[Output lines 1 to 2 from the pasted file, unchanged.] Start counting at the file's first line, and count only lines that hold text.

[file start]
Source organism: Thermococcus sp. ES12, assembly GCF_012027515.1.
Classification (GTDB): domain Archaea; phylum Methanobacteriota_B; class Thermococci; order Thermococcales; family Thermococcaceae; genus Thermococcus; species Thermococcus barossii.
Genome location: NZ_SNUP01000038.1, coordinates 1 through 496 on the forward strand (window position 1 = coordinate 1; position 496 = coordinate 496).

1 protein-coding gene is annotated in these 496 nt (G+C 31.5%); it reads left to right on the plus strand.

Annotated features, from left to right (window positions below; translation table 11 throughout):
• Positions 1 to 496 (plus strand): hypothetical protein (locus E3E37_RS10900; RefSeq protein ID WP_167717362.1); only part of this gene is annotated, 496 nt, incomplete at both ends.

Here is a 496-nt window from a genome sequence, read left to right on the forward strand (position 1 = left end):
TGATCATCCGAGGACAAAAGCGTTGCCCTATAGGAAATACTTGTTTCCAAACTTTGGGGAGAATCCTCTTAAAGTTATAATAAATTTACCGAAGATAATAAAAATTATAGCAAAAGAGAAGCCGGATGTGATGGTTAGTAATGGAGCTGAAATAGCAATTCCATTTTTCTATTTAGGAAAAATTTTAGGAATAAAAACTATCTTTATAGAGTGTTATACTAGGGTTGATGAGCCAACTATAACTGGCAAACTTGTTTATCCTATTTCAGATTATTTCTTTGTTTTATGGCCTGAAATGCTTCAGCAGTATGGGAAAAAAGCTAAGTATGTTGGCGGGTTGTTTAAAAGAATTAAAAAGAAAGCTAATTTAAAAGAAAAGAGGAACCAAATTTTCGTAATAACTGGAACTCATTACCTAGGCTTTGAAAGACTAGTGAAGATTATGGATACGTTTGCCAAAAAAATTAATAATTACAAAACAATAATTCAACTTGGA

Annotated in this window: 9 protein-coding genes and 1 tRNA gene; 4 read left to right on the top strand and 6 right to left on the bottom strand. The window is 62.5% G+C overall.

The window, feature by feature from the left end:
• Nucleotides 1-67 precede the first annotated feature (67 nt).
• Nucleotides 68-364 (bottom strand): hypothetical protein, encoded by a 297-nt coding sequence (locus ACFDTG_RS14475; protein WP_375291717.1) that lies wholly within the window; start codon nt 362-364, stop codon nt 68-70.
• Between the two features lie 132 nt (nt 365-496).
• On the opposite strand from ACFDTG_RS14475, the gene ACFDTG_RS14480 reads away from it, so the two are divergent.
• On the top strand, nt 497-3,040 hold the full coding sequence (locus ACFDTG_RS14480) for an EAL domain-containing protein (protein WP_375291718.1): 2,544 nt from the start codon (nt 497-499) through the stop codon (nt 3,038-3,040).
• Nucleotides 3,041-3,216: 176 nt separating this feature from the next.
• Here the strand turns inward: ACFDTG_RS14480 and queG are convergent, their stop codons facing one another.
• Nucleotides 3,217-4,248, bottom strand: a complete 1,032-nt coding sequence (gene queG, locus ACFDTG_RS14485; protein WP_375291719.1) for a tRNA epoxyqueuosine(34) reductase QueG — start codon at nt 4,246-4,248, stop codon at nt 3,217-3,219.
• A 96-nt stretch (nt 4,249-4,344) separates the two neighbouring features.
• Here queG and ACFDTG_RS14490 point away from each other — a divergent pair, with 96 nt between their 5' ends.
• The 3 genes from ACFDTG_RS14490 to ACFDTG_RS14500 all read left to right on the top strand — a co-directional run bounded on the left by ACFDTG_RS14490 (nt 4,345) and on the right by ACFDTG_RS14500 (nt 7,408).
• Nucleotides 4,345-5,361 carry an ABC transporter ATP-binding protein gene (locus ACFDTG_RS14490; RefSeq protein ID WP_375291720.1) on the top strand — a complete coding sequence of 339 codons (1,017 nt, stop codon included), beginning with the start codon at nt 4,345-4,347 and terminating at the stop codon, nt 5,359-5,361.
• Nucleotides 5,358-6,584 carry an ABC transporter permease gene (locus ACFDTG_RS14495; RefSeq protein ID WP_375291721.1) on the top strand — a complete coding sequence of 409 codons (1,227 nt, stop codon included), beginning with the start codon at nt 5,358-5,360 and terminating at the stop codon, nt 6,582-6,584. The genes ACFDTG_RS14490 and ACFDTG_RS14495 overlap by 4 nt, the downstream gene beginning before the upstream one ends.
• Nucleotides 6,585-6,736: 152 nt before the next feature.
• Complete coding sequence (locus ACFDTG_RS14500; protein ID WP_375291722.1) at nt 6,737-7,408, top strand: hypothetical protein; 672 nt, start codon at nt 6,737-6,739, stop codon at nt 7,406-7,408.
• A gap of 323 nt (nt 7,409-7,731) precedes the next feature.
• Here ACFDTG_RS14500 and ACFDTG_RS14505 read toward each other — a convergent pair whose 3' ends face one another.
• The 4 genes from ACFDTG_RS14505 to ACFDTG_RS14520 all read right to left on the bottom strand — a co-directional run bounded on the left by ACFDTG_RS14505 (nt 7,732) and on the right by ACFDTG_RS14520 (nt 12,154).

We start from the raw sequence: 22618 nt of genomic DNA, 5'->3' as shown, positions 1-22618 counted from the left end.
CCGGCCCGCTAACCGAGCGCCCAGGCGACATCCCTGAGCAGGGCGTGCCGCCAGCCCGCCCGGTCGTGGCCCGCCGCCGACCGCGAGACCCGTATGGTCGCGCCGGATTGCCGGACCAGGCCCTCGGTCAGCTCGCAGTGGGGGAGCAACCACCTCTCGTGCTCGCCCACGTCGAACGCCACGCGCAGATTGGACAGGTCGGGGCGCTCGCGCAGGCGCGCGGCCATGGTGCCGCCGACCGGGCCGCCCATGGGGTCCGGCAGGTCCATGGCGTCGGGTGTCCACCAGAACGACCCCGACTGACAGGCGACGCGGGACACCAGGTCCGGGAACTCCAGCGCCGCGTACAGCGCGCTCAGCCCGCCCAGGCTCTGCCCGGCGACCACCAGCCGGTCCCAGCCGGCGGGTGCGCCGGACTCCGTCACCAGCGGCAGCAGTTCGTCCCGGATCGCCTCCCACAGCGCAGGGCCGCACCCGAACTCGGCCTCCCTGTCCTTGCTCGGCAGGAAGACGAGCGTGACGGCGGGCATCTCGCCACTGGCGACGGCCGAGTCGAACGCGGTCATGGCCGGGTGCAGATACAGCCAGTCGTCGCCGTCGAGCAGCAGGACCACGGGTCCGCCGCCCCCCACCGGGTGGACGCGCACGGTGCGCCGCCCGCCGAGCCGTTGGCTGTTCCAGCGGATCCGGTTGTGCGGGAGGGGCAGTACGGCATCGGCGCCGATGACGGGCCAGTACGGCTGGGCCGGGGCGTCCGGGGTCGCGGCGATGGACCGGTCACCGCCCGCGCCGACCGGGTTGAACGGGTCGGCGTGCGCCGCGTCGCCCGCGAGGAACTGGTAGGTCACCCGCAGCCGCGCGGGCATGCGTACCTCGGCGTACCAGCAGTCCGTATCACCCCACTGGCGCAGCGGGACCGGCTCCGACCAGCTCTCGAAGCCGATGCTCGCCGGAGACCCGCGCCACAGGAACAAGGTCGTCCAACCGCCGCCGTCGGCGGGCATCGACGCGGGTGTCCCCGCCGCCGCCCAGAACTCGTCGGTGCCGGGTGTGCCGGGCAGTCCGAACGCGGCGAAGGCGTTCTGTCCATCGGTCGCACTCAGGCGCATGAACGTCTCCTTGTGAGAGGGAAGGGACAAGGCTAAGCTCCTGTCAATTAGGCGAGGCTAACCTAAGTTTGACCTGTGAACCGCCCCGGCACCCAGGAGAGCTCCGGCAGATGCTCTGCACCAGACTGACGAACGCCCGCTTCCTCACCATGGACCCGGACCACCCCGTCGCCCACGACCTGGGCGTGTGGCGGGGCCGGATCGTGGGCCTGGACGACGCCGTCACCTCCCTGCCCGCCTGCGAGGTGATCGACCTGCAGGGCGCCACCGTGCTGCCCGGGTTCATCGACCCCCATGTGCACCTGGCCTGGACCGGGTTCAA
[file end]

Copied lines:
Source organism: Thermococcus sp. ES12, assembly GCF_012027515.1.
Classification (GTDB): domain Archaea; phylum Methanobacteriota_B; class Thermococci; order Thermococcales; family Thermococcaceae; genus Thermococcus; species Thermococcus barossii.